About Us | Help Videos | Contact Us | Subscriptions



This article in JEQ

  1. Vol. 21 No. 3, p. 410-419
    Received: Dec 3, 1990

    * Corresponding author(s):
Request Permissions


Lime Effects on Pine Forest Floor Leachate Chemistry and Element Fluxes

  1. Bernd Marschner *,
  2. Karl Stahr and
  3. Manfred Renger
  1. Technical Univ. Berlin, Inst. for Ecology, Dep. of Soil Science, Salzufer 11-12, 1000 Berlin 10, Germany;
    Univ. of Hohenheim, Inst. of Soil Science, Box 70062, 7000 Stuttgart 70, Germany.



In a 30-mo field study, element inputs with throughfall and litter and leachate outputs from forest floor lysimeters were monitored in a control and a limed + K/Mg-fertilized plot in a 40-yr-old pine plantation on a Cambic Arenosol. In the control, input-output budgets show the retention of most elements, which probably is a natural phenomenon in this young ecosystem and not caused by inhibitory effects of anthropogenic inputs on decomposition processes. Despite the high Ca status of the forest floor, the H+ inputs of 70 to 90 mmolc m−2 yr−1 are buffered only to a small degree (0–30%). Internal H+ production from dissociation of organic acids and N transformations contributes up to 130 mmolc m−2 yr−1 to the acid load in the leachates. As a result, Zn and Cd are mobilized from the forest floor. In the limed plot, the applied K and Mg sulfates were washed out quantitatively within 1 yr. Due to the high solubility of the chalk-lime, leachate Ca concentrations rose sharply and pH increased from 4.0 in the control to over 6, showing that acid from inputs and from internal production was almost completely neutralized. After a partial N immobilization in the 1st yr, total mineral N outputs were similar in both treatments. But in the limed lysimeters, the degree of nitrification in the leachates reached 85 to 95% compared to 30 to 55% in the control, which has consequences for N availability and for N leaching in the mineral soil. The retention of Cd and Zn was greatly increased by the treatment and reached 60 and 30% of total inputs, respectively.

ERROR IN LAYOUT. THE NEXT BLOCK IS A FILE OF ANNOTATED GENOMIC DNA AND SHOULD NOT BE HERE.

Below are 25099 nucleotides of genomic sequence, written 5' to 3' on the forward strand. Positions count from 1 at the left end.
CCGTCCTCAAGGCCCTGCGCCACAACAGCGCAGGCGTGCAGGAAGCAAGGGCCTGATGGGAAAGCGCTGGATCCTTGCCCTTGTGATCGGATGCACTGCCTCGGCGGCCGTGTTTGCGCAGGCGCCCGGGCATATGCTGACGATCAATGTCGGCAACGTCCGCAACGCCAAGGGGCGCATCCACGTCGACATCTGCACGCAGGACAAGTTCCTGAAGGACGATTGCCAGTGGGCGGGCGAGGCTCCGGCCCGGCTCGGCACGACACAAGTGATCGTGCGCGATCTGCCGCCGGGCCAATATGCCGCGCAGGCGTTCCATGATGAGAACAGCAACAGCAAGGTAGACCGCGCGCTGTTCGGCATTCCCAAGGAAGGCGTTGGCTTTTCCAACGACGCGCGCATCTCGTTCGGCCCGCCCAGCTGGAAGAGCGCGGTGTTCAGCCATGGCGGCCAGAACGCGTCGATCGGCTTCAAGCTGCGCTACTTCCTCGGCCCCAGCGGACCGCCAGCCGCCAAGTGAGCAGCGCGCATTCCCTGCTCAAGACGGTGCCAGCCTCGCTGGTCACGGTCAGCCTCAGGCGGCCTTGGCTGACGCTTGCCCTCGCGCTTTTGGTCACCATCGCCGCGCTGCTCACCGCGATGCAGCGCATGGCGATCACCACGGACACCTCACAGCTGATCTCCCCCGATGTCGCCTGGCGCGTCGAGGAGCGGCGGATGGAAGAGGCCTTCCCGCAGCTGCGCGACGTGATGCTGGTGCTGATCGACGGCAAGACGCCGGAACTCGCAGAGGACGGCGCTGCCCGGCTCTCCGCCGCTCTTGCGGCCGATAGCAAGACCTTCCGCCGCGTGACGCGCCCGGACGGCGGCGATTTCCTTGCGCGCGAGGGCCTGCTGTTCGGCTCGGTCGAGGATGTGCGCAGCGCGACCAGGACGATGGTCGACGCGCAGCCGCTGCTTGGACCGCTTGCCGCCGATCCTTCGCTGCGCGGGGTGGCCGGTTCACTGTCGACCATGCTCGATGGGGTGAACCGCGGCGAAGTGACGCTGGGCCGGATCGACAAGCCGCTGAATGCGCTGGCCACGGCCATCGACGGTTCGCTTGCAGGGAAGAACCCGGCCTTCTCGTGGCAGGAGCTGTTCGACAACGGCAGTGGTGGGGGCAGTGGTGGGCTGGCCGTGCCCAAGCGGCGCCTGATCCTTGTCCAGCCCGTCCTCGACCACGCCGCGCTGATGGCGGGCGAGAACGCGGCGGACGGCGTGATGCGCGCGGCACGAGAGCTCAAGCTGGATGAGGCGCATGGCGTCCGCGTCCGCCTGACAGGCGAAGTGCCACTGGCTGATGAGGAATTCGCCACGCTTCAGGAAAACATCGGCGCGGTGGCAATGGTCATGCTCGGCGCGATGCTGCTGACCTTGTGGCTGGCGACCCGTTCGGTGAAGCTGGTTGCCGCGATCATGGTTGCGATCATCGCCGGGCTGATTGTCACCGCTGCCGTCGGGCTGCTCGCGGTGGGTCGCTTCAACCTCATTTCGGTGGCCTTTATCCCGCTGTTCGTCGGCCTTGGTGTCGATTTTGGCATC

Please view the pdf by using the Full Text (PDF) link under 'View' to the left.

Copyright © .